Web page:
DARE, Database of Abstracts of Reviews of Effects
PROSPERO, International Prospective Register of Systematic Reviews
Search terms and synonyms that relate to visual and tactile art activities will be combined with search terms and synonyms for the target population.
Types of study to be included
Empirical intervention studies including:
Randomised controlled trial study design including cluster randomised controlled trials and crossover randomised controlled trial study design.
Non-randomized trial study design (quasi-experimental/ controlled trials)
Pre and post study design provided that data from a comparator group are reported.
Cohort studies provided that data from a comparator group are reported.
Case control studies.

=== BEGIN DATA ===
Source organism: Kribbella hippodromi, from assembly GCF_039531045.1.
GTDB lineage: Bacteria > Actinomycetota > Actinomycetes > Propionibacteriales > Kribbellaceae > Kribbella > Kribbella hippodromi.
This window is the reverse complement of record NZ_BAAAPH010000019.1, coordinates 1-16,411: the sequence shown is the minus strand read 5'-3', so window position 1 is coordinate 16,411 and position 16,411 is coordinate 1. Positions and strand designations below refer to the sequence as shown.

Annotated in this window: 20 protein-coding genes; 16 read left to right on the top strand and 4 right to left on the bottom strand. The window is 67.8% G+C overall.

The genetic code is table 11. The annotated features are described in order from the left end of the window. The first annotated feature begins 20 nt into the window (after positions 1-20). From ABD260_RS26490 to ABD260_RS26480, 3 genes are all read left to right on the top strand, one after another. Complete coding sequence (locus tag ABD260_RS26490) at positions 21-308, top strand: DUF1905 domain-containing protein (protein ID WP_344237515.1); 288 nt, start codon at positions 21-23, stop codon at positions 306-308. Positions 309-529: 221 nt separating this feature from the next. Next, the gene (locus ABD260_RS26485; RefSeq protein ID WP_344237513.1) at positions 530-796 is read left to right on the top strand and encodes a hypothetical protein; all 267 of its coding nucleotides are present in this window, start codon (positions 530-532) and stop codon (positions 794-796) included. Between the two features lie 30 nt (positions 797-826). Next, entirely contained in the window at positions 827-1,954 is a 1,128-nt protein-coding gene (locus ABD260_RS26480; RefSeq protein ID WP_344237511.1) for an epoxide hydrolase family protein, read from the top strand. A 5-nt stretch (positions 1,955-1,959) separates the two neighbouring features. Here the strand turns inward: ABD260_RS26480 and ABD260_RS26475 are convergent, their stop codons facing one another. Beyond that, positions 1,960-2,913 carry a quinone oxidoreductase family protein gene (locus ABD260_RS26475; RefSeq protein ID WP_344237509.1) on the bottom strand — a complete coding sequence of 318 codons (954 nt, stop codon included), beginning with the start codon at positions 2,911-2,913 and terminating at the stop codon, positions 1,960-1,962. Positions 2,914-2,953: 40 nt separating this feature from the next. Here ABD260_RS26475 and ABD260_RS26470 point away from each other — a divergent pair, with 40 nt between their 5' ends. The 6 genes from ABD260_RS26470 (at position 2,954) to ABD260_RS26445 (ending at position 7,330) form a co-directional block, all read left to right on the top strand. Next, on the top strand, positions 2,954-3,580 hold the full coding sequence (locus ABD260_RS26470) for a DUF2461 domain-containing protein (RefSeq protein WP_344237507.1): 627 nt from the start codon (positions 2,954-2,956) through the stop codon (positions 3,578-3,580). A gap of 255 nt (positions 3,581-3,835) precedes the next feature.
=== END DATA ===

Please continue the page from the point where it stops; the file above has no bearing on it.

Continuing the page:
Quantitative, qualitative and mixed methods research will be included.
Non-comparator studies such as case studies and case series.
Condition or domain being studied
Mental health including but not limited to Post Traumatic Stress Disorder (PTSD), anxiety and depression. Well-being.
Refugees and Asylum Seekers as defined by the 1951 Refugee Convention
Internally displaced people not classified as refugees
International migrants who are not refugees or asylum seekers
Refugees or asylum seekers who have returned to the country they sought refuge from.
Studies with a mix of refugees/ asylum seekers and other migrants will be included. Studies where the population group is not specified as including refugees or asylum seekers will be excluded.
No exclusion will be made on the basis of age, gender, ethnicity, employment or socio-economic status.
No exclusion will be made on the basis of immigration status other than that above.